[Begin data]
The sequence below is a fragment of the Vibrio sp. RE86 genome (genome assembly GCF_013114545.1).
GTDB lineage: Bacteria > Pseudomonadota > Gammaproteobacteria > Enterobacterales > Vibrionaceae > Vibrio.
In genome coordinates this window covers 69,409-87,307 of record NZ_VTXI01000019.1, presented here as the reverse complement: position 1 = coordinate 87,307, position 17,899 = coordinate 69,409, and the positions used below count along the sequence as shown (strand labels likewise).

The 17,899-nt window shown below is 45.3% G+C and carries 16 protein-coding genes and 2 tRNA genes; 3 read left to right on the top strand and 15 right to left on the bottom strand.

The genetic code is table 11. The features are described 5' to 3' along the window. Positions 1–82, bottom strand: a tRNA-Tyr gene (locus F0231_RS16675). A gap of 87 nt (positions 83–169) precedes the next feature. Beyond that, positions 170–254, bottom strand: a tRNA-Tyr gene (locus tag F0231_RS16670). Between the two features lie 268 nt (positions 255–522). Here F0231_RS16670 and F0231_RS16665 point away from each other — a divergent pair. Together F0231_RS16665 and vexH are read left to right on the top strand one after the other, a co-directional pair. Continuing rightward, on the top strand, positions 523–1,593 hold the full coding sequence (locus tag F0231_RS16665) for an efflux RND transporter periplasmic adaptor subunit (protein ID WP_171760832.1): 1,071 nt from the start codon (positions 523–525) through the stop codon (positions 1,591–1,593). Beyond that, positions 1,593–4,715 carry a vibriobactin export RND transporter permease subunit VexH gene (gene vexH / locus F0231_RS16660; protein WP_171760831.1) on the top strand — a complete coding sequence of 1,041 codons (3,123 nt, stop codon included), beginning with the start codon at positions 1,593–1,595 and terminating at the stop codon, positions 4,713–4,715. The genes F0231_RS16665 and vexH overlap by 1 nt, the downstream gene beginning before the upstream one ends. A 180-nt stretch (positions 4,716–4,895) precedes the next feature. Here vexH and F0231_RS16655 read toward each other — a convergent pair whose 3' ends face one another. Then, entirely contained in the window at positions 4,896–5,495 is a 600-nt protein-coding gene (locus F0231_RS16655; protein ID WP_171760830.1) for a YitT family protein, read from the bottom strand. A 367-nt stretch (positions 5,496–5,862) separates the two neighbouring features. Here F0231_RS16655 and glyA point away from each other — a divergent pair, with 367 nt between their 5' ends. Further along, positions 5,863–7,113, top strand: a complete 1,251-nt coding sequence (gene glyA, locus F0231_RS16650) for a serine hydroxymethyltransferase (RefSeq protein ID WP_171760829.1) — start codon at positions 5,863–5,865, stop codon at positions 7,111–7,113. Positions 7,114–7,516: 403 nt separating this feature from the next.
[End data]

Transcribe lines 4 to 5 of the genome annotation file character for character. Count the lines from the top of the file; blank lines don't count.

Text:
The 17,899-nt window shown below is 45.3% G+C and carries 16 protein-coding genes and 2 tRNA genes; 3 read left to right on the top strand and 15 right to left on the bottom strand.

The genetic code is table 11. The features are described 5' to 3' along the window. Positions 1–82, bottom strand: a tRNA-Tyr gene (locus F0231_RS16675). A gap of 87 nt (positions 83–169) precedes the next feature. Beyond that, positions 170–254, bottom strand: a tRNA-Tyr gene (locus tag F0231_RS16670). Between the two features lie 268 nt (positions 255–522). Here F0231_RS16670 and F0231_RS16665 point away from each other — a divergent pair. Together F0231_RS16665 and vexH are read left to right on the top strand one after the other, a co-directional pair. Continuing rightward, on the top strand, positions 523–1,593 hold the full coding sequence (locus tag F0231_RS16665) for an efflux RND transporter periplasmic adaptor subunit (protein ID WP_171760832.1): 1,071 nt from the start codon (positions 523–525) through the stop codon (positions 1,591–1,593). Beyond that, positions 1,593–4,715 carry a vibriobactin export RND transporter permease subunit VexH gene (gene vexH / locus F0231_RS16660; protein WP_171760831.1) on the top strand — a complete coding sequence of 1,041 codons (3,123 nt, stop codon included), beginning with the start codon at positions 1,593–1,595 and terminating at the stop codon, positions 4,713–4,715. The genes F0231_RS16665 and vexH overlap by 1 nt, the downstream gene beginning before the upstream one ends. A 180-nt stretch (positions 4,716–4,895) precedes the next feature. Here vexH and F0231_RS16655 read toward each other — a convergent pair whose 3' ends face one another. Then, entirely contained in the window at positions 4,896–5,495 is a 600-nt protein-coding gene (locus F0231_RS16655; protein ID WP_171760830.1) for a YitT family protein, read from the bottom strand. A 367-nt stretch (positions 5,496–5,862) separates the two neighbouring features. Here F0231_RS16655 and glyA point away from each other — a divergent pair, with 367 nt between their 5' ends. Further along, positions 5,863–7,113, top strand: a complete 1,251-nt coding sequence (gene glyA, locus F0231_RS16650) for a serine hydroxymethyltransferase (RefSeq protein ID WP_171760829.1) — start codon at positions 5,863–5,865, stop codon at positions 7,111–7,113. Positions 7,114–7,516: 403 nt separating this feature from the next.